Wednesday, March 14, 2012

Afroasiatic Origins and the Afro-Dravidian Hypothesis

One collateral issue to the question of Afro-Asiatic origins discussed in two previous posts today (FWIW, those two posts and this one were mostly written about six months ago, but were awaiting final polishing and so didn't get posted until today), is the interrelationship between that question and the Afro-Dravidian hypothesis.

The Afro-Dravidian hypothesis argues that the Dravidian language is a derivative of an African language from the Niger-Congo family of languages, and that much of the cultural and technological packet associated with Dravidian culture has African origins. Frenchman Bernard Sargent is one of its principle advocates. I'm not entirely convinced of this hypotheis, but there is enough data to back it up to warrant giving the idea serious consideration, so I don't dismiss it out of hand either, as many do.

The linguistic evidence from within the Dravidian languages points to an origin of the Dravidian language of India around the time of the South Asian Neolithic ca. 2500 BCE. A few linguists have noted similarities between some Niger-Congo languages (particularly those on the Afro-Asiatic/Niger-Congo boundary area) and the proto-Dravidian language.

The crops used in early Dravidian agriculture were domesticated in and had their origins the African Sahel.

There are no meaningful African mtDNA traces in Dravidian South Asia that can't be attributed to events in the historic era, however, and the strongest outside Y-DNA signal, which coincides quite well with the locations of the proto-Dravidan society are rich in Y-DNA haplogroup T.

Given the fact that ancient peoples rich in Y-DNA haplogroup T were sailing the Red Sea and Indian Ocean from the Horn of Africa at the time, it makes sense that a male dominated group of people from the Horn of Africa might arrived on the east coast of India and bring new crops and technologies around 2500 BCE. Recent genetic profiles of tribal populations in India also support the inferrence that some of these populations may have genetic origins outside India in a time frame similar to that of the arrival of Indo-European and Austroasiatic food production and archeological cultures to India, rather than with the hunter-gatherers of India's deep indigeneous past. So, the fact that some of the high frequency Y-DNA haplogroup T populations in Indian are tribal populations doesn't necessarily contradict an Afro-Dravidian hypothesis.

The crops, technologies and potential linguistic links seem like a better fit to a Sahel agriculture, Niger-Congo language speaking people, however, than to a society that one might expect to be a Cushitic language speaking people then and there in what might have been the Kingdom of Punt or the Kingdom of Cush, which Y-DNA haplogroup T is currently common, and haplogroup T arguably looks like it has Egyptian or Mesopotamian origins, not Sahel African origins.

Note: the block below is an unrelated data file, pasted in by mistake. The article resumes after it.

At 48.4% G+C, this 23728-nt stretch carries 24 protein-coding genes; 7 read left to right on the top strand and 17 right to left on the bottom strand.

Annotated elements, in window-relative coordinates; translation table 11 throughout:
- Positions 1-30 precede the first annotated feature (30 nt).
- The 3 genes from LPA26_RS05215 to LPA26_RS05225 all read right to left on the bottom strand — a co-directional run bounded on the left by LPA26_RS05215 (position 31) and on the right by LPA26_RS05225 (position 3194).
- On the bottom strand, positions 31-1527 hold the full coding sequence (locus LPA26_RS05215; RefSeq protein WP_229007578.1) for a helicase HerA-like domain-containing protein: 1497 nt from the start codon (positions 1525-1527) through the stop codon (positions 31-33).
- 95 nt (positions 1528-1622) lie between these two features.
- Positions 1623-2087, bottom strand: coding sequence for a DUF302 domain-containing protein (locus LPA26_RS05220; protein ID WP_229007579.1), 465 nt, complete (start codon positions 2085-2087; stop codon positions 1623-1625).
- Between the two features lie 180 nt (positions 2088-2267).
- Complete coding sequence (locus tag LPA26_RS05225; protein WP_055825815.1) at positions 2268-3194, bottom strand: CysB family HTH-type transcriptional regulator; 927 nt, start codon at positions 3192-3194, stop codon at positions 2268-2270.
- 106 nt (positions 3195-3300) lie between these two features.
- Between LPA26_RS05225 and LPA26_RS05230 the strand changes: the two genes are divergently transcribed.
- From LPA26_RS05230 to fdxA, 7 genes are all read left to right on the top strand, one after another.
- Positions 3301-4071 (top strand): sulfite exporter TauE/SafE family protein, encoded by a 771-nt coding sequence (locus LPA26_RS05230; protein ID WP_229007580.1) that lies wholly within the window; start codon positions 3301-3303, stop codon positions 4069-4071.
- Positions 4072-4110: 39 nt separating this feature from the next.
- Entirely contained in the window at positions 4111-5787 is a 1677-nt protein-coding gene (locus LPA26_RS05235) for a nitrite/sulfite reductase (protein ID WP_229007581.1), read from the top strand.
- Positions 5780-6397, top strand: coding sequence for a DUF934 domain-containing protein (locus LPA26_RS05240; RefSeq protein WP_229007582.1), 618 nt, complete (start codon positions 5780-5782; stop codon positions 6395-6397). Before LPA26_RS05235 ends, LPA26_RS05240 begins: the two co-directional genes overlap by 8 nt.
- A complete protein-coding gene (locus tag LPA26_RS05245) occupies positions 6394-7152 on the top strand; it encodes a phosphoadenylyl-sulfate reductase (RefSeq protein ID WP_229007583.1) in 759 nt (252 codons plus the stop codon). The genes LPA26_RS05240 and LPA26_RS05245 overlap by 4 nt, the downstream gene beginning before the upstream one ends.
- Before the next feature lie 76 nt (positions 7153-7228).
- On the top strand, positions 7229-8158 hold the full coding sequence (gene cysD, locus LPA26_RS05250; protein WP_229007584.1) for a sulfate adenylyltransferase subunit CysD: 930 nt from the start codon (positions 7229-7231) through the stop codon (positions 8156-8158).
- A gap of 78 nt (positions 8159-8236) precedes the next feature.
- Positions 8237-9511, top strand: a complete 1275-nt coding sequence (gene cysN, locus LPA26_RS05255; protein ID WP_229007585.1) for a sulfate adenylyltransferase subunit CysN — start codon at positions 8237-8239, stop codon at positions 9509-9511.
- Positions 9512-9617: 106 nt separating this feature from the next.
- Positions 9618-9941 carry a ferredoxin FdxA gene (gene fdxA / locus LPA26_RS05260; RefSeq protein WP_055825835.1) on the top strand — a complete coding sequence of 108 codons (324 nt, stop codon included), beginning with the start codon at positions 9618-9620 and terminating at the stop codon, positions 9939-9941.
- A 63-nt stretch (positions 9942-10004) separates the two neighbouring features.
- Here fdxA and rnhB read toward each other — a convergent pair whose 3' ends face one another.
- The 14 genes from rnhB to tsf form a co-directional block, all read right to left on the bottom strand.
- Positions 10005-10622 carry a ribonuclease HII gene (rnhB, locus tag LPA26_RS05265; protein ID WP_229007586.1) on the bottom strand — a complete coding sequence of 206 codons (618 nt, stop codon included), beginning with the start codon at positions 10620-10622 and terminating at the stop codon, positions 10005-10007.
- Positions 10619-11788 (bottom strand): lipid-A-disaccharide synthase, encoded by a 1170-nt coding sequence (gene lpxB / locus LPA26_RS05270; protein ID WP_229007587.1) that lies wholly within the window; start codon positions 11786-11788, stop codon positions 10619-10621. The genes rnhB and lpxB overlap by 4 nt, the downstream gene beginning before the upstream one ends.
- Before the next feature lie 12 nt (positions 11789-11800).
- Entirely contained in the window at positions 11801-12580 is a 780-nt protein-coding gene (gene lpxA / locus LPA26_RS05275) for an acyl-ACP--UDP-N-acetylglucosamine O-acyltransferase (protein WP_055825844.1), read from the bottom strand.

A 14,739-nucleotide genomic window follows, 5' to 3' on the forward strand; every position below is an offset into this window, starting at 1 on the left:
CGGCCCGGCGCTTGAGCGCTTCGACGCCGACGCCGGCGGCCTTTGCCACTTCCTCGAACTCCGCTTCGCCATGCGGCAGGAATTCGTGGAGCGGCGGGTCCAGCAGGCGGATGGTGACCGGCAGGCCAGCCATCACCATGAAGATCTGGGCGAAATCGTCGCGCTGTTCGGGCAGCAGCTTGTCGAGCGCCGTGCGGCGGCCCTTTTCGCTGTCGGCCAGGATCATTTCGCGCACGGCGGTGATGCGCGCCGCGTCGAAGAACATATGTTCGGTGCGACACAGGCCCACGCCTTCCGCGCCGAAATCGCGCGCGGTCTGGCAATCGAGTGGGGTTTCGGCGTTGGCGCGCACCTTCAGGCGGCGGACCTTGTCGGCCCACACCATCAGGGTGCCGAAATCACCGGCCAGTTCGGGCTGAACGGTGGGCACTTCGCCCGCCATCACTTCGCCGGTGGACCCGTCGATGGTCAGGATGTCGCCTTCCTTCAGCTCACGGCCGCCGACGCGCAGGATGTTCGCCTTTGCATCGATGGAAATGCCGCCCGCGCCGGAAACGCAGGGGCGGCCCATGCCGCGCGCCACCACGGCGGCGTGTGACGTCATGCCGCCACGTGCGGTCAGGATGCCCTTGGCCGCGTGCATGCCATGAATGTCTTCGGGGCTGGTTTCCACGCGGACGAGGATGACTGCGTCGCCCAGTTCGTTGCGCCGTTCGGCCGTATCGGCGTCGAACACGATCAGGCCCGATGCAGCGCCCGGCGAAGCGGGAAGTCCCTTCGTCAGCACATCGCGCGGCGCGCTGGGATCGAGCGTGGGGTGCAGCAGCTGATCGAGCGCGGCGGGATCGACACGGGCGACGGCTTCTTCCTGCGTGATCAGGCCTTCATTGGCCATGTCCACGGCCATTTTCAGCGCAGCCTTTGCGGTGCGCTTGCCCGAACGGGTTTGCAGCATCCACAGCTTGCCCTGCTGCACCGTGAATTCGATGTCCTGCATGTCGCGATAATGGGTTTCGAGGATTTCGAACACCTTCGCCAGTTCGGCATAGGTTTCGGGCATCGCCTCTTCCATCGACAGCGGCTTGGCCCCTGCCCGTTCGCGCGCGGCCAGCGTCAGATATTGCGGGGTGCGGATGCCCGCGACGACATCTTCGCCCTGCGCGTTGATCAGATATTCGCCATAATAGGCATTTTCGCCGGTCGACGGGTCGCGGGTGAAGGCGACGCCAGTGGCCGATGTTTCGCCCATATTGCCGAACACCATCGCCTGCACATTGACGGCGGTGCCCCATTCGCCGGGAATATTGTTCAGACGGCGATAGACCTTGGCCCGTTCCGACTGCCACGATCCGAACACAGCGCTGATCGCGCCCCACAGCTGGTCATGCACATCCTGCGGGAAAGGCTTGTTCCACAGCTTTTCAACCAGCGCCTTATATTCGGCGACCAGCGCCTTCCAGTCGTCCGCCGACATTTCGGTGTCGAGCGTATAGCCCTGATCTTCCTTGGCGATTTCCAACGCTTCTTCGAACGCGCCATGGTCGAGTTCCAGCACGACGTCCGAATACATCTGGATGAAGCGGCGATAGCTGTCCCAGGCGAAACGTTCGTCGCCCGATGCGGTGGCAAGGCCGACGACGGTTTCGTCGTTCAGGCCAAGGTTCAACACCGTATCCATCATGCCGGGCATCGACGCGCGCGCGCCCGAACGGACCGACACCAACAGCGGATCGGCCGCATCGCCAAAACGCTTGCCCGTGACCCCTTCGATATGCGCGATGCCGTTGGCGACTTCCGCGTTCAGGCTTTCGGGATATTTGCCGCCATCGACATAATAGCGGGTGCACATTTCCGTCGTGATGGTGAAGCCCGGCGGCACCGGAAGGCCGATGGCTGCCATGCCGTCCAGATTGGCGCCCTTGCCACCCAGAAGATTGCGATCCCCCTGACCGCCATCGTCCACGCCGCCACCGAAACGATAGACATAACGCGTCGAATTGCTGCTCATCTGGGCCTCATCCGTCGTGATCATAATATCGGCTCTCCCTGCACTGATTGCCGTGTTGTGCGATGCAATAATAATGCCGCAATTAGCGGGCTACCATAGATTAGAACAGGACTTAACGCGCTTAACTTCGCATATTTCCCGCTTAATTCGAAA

Why would people with overwhelming Egyptian/Mesopotamian patrilines speak a Niger-Congo language or be familiar with Sahel agriculture? Was Cushitic limited to areas further north at the time, and were Niger-Congo languages (driven by the expansion of Sahel agriculture) a layer present before Afro-Asiatic languages were in the Horn of Africa? Did ethnic Egyptians precede the Cushitic language in the sea trade of the Horn of Africa?

The "substrate" genetics of East Africa after one removes markers that look like Eurasian back migrations and also removes markers strongly associated with one or another Afro-Asiatic linguistic family, in uniparental and autosomal genetics, are distinctly East African and do not suggest prior genetic unity with West African populations prior to a very remote date (ca. 30,000+ years).

Another way to think about that fact is that East Africa has experienced at least two wave of Eurasian back migration. Sometime in the early Holocene (a period that bridges the Epipaleolithic and the Neolithic eras) associated with mtDNA haplogroups like M1 and U6. The other with the arrival of the Ethiosemitic languages. One plausible way to understand the spread of the Afro-Asiatic languages is to guess that it occured at the time of the early Holocene event. But, East Africa has a distinct genetic identity that predates either of these events and this identity is distinct from West Africa. West African sourced African genetics don't appear in East Africa until around the time of Bantu expansion into East Africa, contradicting the plausible thought that West Africans could have had notable demic influences on East Africa starting when the West Africans developed Sahel agriculture. (As Jared Diamond explains in "Guns, Germs and Steel", neither Sahel crops nor Fertile Crescent crops do well in the other's climate due to their differing seasonal patterns, although Sahel crops can do well in the monsoon climate of Southern India which has a seasonal pattern similar to the African Sahel.)

One possibility is that Horn of Africa people who could have brought the cultural package of Sahel agriculture to India may have themselves been recent recipients of that cultural package and experienced language shift in an early wave of Bantu, or pre-Bantu, expansion from West Africa, that was limited to a cultural/political elite and that the Niger-Congo language may have experienced similar linguistic trends to other languages on the Niger-Congo/Afro-Asiatic linguistic border like Swahili and some of the Niger-Congo languages spoken in the general vicinity of Senegal.


Anonymous said...

This article have no-sense. The known haplogroup T diversity in South Asia is too low.

Andrew Oh-Willeke said...

Low haplogroup T diversity in South Asia is exactly what one would expect if it arrived in South Asia ca. 2500 BCE with a single small group of men in the founding population (possibly including related individuals) carrying a Sahel agriculture package, rather than evolving there over a long period of time in situ, as an Afro-Dravidian hypothesis would suppose.